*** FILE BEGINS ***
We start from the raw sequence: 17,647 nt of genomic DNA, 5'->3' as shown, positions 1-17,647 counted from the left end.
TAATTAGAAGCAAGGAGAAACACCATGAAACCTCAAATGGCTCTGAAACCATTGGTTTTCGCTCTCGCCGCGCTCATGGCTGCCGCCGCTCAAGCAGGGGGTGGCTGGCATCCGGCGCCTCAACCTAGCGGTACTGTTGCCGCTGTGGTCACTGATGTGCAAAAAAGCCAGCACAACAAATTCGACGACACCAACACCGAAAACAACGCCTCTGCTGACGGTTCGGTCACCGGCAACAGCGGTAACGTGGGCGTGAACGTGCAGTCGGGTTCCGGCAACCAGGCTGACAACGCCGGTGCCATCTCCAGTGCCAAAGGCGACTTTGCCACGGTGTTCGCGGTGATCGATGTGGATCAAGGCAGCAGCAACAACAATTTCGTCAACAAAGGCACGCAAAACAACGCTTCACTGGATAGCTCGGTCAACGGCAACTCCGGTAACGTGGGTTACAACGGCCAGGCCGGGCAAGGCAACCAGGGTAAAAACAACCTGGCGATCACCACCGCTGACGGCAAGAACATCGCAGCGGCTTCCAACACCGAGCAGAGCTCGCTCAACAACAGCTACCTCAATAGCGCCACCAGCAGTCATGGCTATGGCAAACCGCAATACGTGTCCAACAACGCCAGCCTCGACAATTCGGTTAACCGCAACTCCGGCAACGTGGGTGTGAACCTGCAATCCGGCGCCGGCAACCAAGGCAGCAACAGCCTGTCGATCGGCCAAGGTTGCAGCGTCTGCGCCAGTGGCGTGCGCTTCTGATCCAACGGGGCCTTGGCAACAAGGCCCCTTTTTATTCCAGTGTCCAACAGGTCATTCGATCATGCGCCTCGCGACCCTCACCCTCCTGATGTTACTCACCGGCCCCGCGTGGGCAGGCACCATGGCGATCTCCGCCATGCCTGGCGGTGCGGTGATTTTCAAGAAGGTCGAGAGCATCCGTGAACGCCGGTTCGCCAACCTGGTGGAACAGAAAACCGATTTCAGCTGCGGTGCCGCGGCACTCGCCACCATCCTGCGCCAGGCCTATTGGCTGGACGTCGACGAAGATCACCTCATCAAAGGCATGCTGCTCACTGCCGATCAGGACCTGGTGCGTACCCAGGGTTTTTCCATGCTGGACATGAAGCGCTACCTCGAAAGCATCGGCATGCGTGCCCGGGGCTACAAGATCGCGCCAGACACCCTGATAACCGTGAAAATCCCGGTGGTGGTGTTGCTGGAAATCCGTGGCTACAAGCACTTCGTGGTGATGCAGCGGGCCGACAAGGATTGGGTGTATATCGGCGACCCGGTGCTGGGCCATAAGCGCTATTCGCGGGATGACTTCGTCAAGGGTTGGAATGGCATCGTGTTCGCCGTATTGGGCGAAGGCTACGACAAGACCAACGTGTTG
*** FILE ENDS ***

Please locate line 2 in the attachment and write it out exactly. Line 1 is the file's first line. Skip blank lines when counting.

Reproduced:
TAATTAGAAGCAAGGAGAAACACCATGAAACCTCAAATGGCTCTGAAACCATTGGTTTTCGCTCTCGCCGCGCTCATGGCTGCCGCCGCTCAAGCAGGGGGTGGCTGGCATCCGGCGCCTCAACCTAGCGGTACTGTTGCCGCTGTGGTCACTGATGTGCAAAAAAGCCAGCACAACAAATTCGACGACACCAACACCGAAAACAACGCCTCTGCTGACGGTTCGGTCACCGGCAACAGCGGTAACGTGGGCGTGAACGTGCAGTCGGGTTCCGGCAACCAGGCTGACAACGCCGGTGCCATCTCCAGTGCCAAAGGCGACTTTGCCACGGTGTTCGCGGTGATCGATGTGGATCAAGGCAGCAGCAACAACAATTTCGTCAACAAAGGCACGCAAAACAACGCTTCACTGGATAGCTCGGTCAACGGCAACTCCGGTAACGTGGGTTACAACGGCCAGGCCGGGCAAGGCAACCAGGGTAAAAACAACCTGGCGATCACCACCGCTGACGGCAAGAACATCGCAGCGGCTTCCAACACCGAGCAGAGCTCGCTCAACAACAGCTACCTCAATAGCGCCACCAGCAGTCATGGCTATGGCAAACCGCAATACGTGTCCAACAACGCCAGCCTCGACAATTCGGTTAACCGCAACTCCGGCAACGTGGGTGTGAACCTGCAATCCGGCGCCGGCAACCAAGGCAGCAACAGCCTGTCGATCGGCCAAGGTTGCAGCGTCTGCGCCAGTGGCGTGCGCTTCTGATCCAACGGGGCCTTGGCAACAAGGCCCCTTTTTATTCCAGTGTCCAACAGGTCATTCGATCATGCGCCTCGCGACCCTCACCCTCCTGATGTTACTCACCGGCCCCGCGTGGGCAGGCACCATGGCGATCTCCGCCATGCCTGGCGGTGCGGTGATTTTCAAGAAGGTCGAGAGCATCCGTGAACGCCGGTTCGCCAACCTGGTGGAACAGAAAACCGATTTCAGCTGCGGTGCCGCGGCACTCGCCACCATCCTGCGCCAGGCCTATTGGCTGGACGTCGACGAAGATCACCTCATCAAAGGCATGCTGCTCACTGCCGATCAGGACCTGGTGCGTACCCAGGGTTTTTCCATGCTGGACATGAAGCGCTACCTCGAAAGCATCGGCATGCGTGCCCGGGGCTACAAGATCGCGCCAGACACCCTGATAACCGTGAAAATCCCGGTGGTGGTGTTGCTGGAAATCCGTGGCTACAAGCACTTCGTGGTGATGCAGCGGGCCGACAAGGATTGGGTGTATATCGGCGACCCGGTGCTGGGCCATAAGCGCTATTCGCGGGATGACTTCGTCAAGGGTTGGAATGGCATCGTGTTCGCCGTATTGGGCGAAGGCTACGACAAGACCAACGTGTTG